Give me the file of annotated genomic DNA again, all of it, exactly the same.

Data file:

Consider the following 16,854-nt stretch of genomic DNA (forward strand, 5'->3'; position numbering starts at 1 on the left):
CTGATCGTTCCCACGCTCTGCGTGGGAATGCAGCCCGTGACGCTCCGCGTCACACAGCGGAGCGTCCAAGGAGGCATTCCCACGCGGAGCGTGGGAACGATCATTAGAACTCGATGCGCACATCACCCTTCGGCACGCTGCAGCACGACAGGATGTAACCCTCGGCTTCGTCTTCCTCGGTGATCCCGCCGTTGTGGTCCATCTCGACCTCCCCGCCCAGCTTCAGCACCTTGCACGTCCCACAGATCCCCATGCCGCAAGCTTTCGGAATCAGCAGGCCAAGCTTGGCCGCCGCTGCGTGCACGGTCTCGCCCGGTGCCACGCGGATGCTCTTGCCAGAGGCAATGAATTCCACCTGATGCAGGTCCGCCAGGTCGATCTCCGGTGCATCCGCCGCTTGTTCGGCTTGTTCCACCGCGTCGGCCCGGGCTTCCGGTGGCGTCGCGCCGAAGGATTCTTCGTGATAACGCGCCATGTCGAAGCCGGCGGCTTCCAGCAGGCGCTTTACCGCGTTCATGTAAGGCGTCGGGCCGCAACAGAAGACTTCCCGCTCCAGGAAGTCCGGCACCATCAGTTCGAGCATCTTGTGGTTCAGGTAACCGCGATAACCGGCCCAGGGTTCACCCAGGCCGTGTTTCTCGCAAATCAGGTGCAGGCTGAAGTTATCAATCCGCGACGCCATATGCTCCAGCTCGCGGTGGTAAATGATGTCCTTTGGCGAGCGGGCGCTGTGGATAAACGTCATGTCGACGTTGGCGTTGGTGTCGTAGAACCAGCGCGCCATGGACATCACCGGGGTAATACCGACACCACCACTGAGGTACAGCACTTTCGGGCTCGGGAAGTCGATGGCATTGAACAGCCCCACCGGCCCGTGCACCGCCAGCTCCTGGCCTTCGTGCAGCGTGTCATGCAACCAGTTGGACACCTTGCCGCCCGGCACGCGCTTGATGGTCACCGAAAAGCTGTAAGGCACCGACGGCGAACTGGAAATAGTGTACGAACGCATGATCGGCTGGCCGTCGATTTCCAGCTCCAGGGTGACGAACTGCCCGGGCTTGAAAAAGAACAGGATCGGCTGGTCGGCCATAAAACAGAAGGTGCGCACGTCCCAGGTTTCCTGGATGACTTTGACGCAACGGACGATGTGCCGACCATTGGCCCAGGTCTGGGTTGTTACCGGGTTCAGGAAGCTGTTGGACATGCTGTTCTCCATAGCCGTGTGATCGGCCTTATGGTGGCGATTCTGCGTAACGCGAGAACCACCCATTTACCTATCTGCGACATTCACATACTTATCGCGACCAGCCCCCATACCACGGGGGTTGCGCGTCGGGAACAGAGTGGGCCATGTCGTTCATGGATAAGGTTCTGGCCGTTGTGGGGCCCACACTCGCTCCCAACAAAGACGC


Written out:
Consider the following 16,854-nt stretch of genomic DNA (forward strand, 5'->3'; position numbering starts at 1 on the left):
CTGATCGTTCCCACGCTCTGCGTGGGAATGCAGCCCGTGACGCTCCGCGTCACACAGCGGAGCGTCCAAGGAGGCATTCCCACGCGGAGCGTGGGAACGATCATTAGAACTCGATGCGCACATCACCCTTCGGCACGCTGCAGCACGACAGGATGTAACCCTCGGCTTCGTCTTCCTCGGTGATCCCGCCGTTGTGGTCCATCTCGACCTCCCCGCCCAGCTTCAGCACCTTGCACGTCCCACAGATCCCCATGCCGCAAGCTTTCGGAATCAGCAGGCCAAGCTTGGCCGCCGCTGCGTGCACGGTCTCGCCCGGTGCCACGCGGATGCTCTTGCCAGAGGCAATGAATTCCACCTGATGCAGGTCCGCCAGGTCGATCTCCGGTGCATCCGCCGCTTGTTCGGCTTGTTCCACCGCGTCGGCCCGGGCTTCCGGTGGCGTCGCGCCGAAGGATTCTTCGTGATAACGCGCCATGTCGAAGCCGGCGGCTTCCAGCAGGCGCTTTACCGCGTTCATGTAAGGCGTCGGGCCGCAACAGAAGACTTCCCGCTCCAGGAAGTCCGGCACCATCAGTTCGAGCATCTTGTGGTTCAGGTAACCGCGATAACCGGCCCAGGGTTCACCCAGGCCGTGTTTCTCGCAAATCAGGTGCAGGCTGAAGTTATCAATCCGCGACGCCATATGCTCCAGCTCGCGGTGGTAAATGATGTCCTTTGGCGAGCGGGCGCTGTGGATAAACGTCATGTCGACGTTGGCGTTGGTGTCGTAGAACCAGCGCGCCATGGACATCACCGGGGTAATACCGACACCACCACTGAGGTACAGCACTTTCGGGCTCGGGAAGTCGATGGCATTGAACAGCCCCACCGGCCCGTGCACCGCCAGCTCCTGGCCTTCGTGCAGCGTGTCATGCAACCAGTTGGACACCTTGCCGCCCGGCACGCGCTTGATGGTCACCGAAAAGCTGTAAGGCACCGACGGCGAACTGGAAATAGTGTACGAACGCATGATCGGCTGGCCGTCGATTTCCAGCTCCAGGGTGACGAACTGCCCGGGCTTGAAAAAGAACAGGATCGGCTGGTCGGCCATAAAACAGAAGGTGCGCACGTCCCAGGTTTCCTGGATGACTTTGACGCAACGGACGATGTGCCGACCATTGGCCCAGGTCTGGGTTGTTACCGGGTTCAGGAAGCTGTTGGACATGCTGTTCTCCATAGCCGTGTGATCGGCCTTATGGTGGCGATTCTGCGTAACGCGAGAACCACCCATTTACCTATCTGCGACATTCACATACTTATCGCGACCAGCCCCCATACCACGGGGGTTGCGCGTCGGGAACAGAGTGGGCCATGTCGTTCATGGATAAGGTTCTGGCCGTTGTGGGGCCCACACTCGCTCCCAACAAAGACGC